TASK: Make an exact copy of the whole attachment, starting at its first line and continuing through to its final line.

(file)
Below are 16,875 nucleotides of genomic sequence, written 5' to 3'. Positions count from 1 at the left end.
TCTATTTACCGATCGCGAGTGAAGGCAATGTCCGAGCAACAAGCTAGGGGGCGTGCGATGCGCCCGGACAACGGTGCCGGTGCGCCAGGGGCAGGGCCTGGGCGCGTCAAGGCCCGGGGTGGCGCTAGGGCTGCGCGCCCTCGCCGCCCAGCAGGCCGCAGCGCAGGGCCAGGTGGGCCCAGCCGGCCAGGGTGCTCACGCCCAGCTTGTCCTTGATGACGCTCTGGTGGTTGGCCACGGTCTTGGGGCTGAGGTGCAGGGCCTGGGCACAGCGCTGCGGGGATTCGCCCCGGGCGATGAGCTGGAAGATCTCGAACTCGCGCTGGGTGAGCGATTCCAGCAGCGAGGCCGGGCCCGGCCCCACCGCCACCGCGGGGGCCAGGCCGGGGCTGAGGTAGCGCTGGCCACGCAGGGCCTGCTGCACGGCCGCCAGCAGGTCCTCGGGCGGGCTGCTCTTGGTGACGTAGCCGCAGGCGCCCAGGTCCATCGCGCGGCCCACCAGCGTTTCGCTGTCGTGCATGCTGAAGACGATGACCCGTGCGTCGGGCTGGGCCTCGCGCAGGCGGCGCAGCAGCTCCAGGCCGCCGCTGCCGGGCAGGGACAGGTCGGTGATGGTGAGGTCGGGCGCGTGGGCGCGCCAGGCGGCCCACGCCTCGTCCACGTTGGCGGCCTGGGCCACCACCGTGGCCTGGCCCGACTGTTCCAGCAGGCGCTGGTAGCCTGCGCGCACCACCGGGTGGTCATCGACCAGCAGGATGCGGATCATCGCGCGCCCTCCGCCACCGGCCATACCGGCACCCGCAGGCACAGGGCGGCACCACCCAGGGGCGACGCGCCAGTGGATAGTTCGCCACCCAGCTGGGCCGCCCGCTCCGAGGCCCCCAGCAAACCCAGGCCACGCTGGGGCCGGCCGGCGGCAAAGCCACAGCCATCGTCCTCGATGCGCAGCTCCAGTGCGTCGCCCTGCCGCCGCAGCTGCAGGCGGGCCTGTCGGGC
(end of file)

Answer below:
Below are 16,875 nucleotides of genomic sequence, written 5' to 3'. Positions count from 1 at the left end.
TCTATTTACCGATCGCGAGTGAAGGCAATGTCCGAGCAACAAGCTAGGGGGCGTGCGATGCGCCCGGACAACGGTGCCGGTGCGCCAGGGGCAGGGCCTGGGCGCGTCAAGGCCCGGGGTGGCGCTAGGGCTGCGCGCCCTCGCCGCCCAGCAGGCCGCAGCGCAGGGCCAGGTGGGCCCAGCCGGCCAGGGTGCTCACGCCCAGCTTGTCCTTGATGACGCTCTGGTGGTTGGCCACGGTCTTGGGGCTGAGGTGCAGGGCCTGGGCACAGCGCTGCGGGGATTCGCCCCGGGCGATGAGCTGGAAGATCTCGAACTCGCGCTGGGTGAGCGATTCCAGCAGCGAGGCCGGGCCCGGCCCCACCGCCACCGCGGGGGCCAGGCCGGGGCTGAGGTAGCGCTGGCCACGCAGGGCCTGCTGCACGGCCGCCAGCAGGTCCTCGGGCGGGCTGCTCTTGGTGACGTAGCCGCAGGCGCCCAGGTCCATCGCGCGGCCCACCAGCGTTTCGCTGTCGTGCATGCTGAAGACGATGACCCGTGCGTCGGGCTGGGCCTCGCGCAGGCGGCGCAGCAGCTCCAGGCCGCCGCTGCCGGGCAGGGACAGGTCGGTGATGGTGAGGTCGGGCGCGTGGGCGCGCCAGGCGGCCCACGCCTCGTCCACGTTGGCGGCCTGGGCCACCACCGTGGCCTGGCCCGACTGTTCCAGCAGGCGCTGGTAGCCTGCGCGCACCACCGGGTGGTCATCGACCAGCAGGATGCGGATCATCGCGCGCCCTCCGCCACCGGCCATACCGGCACCCGCAGGCACAGGGCGGCACCACCCAGGGGCGACGCGCCAGTGGATAGTTCGCCACCCAGCTGGGCCGCCCGCTCCGAGGCCCCCAGCAAACCCAGGCCACGCTGGGGCCGGCCGGCGGCAAAGCCACAGCCATCGTCCTCGATGCGCAGCTCCAGTGCGTCGCCCTGCCGCCGCAGCTGCAGGCGGGCCTGTCGGGC